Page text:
A new suspect is identified in a 1982 rape case after another man was wrongfully convicted. Thomas Webb spent more than 13 years in prison before being released in 1996.
The journalism group Oklahoma Watch pushed for the new DNA testing. The DNA evidence matched Gilbert Duane Harris, 58, of Biloxi, Mississippi to the crime in 2006. It was reported to Oklahoma authorities, but steps were never taken to pursue charges until now.
“It’s a piece of the puzzle that God is revealing of what really happened,” said Webb, who spent time for a crime he didn’t commit.
Webb has been out of prison for a little over 18 years now.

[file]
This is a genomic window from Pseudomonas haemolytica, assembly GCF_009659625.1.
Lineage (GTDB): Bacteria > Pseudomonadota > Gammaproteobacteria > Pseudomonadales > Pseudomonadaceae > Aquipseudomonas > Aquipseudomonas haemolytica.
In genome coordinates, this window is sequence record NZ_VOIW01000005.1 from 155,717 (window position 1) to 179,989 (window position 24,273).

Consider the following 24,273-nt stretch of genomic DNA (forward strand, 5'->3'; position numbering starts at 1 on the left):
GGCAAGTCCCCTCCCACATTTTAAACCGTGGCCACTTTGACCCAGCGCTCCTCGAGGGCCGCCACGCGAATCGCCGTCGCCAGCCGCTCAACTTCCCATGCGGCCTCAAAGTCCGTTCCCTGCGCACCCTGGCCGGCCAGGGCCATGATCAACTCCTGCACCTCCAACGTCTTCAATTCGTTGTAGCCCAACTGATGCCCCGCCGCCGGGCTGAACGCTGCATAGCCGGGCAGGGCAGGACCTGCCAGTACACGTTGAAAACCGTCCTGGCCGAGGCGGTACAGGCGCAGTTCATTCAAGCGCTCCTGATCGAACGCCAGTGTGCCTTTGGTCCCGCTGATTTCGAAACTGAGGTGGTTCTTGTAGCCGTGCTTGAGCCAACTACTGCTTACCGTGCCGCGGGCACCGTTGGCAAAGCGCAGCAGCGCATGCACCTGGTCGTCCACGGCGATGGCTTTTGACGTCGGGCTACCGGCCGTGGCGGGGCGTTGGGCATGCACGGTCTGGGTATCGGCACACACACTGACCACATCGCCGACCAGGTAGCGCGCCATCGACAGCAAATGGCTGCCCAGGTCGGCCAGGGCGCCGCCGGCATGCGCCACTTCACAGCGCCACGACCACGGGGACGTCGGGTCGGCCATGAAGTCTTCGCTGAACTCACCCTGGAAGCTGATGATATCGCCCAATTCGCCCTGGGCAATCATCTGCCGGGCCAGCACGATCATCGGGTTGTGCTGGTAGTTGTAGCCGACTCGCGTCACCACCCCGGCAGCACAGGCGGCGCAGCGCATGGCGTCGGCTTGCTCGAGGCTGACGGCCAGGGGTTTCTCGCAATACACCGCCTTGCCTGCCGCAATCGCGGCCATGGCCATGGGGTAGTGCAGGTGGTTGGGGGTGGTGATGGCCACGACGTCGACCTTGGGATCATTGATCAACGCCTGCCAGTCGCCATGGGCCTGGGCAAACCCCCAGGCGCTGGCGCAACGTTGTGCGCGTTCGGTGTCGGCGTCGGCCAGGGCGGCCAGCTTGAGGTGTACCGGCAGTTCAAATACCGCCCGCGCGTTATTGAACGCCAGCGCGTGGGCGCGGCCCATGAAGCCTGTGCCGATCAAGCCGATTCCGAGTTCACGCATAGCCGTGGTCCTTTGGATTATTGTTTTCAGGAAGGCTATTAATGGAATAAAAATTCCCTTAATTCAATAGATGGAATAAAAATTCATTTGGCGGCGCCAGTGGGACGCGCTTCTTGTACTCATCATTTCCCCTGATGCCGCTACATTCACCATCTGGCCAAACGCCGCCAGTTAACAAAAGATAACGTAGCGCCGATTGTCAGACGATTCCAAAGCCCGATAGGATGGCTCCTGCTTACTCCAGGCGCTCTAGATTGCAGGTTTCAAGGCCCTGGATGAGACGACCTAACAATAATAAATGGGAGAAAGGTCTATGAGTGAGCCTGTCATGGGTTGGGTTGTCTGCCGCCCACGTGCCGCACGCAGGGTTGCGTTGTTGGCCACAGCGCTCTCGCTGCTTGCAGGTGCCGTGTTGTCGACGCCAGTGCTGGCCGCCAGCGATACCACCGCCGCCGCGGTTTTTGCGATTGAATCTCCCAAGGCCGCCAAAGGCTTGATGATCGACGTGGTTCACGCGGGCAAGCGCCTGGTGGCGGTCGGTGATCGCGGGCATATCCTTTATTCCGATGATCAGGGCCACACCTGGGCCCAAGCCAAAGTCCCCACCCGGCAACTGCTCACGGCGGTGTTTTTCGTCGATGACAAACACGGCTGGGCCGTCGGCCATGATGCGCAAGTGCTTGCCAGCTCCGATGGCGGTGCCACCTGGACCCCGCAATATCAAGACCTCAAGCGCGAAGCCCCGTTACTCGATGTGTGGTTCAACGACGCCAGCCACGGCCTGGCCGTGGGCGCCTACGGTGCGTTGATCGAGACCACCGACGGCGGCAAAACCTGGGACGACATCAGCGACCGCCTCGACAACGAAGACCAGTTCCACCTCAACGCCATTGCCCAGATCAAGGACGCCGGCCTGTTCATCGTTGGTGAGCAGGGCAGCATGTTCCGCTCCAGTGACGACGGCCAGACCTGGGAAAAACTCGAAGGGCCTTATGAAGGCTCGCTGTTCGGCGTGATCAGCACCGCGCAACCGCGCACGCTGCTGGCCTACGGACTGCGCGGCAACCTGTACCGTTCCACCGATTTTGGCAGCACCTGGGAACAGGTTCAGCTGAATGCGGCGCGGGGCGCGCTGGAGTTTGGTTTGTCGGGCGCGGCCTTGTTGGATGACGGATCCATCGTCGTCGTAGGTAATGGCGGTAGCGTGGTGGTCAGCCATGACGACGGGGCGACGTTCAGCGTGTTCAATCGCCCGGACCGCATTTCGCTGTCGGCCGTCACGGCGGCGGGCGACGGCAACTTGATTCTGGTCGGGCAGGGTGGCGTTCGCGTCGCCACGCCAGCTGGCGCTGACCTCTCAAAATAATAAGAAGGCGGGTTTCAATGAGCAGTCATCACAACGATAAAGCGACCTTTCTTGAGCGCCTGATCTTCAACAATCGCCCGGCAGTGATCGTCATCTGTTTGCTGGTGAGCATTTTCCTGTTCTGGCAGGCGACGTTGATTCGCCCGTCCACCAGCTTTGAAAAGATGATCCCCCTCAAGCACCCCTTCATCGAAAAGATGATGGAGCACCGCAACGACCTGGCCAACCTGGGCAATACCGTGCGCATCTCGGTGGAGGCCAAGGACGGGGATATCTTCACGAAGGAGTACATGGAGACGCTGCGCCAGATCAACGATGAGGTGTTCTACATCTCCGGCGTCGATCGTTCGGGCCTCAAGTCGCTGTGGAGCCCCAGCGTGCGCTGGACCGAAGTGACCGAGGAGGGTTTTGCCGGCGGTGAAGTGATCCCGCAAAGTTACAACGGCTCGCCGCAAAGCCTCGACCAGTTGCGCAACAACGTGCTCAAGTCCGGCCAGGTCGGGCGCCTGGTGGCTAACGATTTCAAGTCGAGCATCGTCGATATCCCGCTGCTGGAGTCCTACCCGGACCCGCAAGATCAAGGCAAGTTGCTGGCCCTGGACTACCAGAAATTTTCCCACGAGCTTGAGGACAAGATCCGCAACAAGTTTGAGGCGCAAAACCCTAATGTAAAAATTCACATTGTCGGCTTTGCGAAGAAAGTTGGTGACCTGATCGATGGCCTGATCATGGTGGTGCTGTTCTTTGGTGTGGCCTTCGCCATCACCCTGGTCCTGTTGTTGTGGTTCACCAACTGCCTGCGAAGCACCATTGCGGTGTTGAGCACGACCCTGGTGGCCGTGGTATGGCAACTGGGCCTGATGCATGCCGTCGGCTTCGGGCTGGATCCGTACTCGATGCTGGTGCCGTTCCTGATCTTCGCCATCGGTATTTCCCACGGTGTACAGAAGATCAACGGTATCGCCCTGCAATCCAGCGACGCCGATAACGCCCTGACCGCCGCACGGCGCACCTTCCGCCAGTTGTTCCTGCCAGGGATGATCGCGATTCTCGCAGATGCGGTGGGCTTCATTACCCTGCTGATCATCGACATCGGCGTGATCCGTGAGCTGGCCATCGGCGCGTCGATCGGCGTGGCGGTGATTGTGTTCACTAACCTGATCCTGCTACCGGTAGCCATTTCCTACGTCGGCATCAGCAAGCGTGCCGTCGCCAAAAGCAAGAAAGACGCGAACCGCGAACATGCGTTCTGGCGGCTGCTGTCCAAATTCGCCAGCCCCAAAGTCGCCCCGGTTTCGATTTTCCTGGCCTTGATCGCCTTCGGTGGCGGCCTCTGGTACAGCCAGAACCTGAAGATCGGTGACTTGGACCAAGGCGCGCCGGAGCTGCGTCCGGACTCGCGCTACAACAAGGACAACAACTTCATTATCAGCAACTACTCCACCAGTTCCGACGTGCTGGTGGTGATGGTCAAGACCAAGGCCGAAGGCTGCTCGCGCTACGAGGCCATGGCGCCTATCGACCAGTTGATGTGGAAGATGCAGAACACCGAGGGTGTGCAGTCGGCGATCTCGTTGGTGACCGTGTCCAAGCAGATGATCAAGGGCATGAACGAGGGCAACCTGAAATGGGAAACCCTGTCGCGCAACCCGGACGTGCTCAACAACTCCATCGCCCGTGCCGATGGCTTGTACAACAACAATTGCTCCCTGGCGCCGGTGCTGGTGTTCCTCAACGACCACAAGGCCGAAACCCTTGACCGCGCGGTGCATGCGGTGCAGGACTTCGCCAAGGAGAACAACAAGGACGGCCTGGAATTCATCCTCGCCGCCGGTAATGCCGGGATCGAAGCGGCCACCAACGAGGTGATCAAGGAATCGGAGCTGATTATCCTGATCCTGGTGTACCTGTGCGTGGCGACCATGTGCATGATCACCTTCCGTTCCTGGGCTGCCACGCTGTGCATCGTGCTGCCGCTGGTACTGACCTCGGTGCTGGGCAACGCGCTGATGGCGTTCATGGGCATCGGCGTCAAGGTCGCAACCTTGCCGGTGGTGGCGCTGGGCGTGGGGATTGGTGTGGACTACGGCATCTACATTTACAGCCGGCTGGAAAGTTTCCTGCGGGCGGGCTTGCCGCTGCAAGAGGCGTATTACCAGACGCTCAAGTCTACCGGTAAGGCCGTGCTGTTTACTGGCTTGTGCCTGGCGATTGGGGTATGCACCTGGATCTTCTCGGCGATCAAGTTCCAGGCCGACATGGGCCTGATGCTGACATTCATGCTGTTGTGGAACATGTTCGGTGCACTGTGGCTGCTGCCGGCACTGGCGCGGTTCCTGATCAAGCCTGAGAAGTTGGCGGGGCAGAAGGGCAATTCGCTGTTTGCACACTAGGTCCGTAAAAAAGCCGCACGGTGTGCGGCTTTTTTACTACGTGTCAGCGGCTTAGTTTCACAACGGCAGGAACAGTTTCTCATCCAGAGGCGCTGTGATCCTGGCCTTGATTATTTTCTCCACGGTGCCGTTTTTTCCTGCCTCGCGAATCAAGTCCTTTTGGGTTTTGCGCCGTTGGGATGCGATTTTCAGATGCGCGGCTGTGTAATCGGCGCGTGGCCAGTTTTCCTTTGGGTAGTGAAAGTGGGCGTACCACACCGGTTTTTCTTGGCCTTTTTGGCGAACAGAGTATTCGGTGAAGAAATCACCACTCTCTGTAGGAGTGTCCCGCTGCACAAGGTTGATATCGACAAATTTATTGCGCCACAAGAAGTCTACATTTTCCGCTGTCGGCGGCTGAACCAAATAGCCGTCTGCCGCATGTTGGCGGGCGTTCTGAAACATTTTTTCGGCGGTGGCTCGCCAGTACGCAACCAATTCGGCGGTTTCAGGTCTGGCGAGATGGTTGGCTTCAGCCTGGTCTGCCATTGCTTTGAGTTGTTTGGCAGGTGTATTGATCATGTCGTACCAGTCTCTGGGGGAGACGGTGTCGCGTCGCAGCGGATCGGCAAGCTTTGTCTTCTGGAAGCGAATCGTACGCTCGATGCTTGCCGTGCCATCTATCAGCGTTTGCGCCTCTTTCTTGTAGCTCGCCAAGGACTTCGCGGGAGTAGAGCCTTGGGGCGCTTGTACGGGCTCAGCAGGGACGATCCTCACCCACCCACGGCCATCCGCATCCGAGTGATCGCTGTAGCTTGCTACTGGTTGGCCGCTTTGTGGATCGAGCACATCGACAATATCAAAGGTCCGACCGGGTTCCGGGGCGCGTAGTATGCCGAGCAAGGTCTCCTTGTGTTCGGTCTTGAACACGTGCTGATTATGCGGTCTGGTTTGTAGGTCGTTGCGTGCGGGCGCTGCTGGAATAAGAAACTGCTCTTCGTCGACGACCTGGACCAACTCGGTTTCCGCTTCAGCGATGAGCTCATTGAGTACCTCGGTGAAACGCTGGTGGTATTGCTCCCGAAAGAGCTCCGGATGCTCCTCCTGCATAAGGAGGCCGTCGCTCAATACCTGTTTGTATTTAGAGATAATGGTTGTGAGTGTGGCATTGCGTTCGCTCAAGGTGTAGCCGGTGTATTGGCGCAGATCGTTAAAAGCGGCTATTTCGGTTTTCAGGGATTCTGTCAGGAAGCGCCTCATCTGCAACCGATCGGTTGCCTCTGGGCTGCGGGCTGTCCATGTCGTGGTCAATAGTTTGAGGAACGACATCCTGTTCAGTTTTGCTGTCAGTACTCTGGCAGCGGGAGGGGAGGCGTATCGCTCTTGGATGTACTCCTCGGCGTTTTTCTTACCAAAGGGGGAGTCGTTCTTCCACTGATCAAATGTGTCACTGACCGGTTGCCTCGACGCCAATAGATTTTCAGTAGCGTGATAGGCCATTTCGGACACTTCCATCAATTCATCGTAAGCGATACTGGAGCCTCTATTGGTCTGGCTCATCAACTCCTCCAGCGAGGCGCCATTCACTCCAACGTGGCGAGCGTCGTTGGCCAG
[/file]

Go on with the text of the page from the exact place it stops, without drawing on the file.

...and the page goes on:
“They just told me, Mr. Webb, we’re sorry what happened to you, have a good life,” said Webb.
More than three decades later, DNA evidence links the crime to another man.
“Chill bumps came up on me. I just thought, my gosh,” said Irven Box, Thomas’ defense attorney. “After all this time, it’s caught up with this guy.”
News 9 followed Thomas’ journey for six years, up until his release from prison. His ex-wife, who he met through a prison ministry, fought to get his DNA tested. The test proved his innocence.
“It’s a classic case of how an eyewitness I.D. can cause someone to be falsely incarcerated,” said Box.
Five years after Thomas was released, the woman, who pointed him out in a line up contacted his ex-wife to apologize.
“She called my wife crying and said, I’m so sorry, he didn’t deserve this,” said Webb. “The detective pointed Thomas out to me and I just went with it, and it shocked us.”
Harris is charged with first-degree rape and forcible sodomy.
Mississippi authorities tell News 9 Harris has yet to be arrested. Harris denies any involvement in the 1982 rape of the University of Oklahoma student.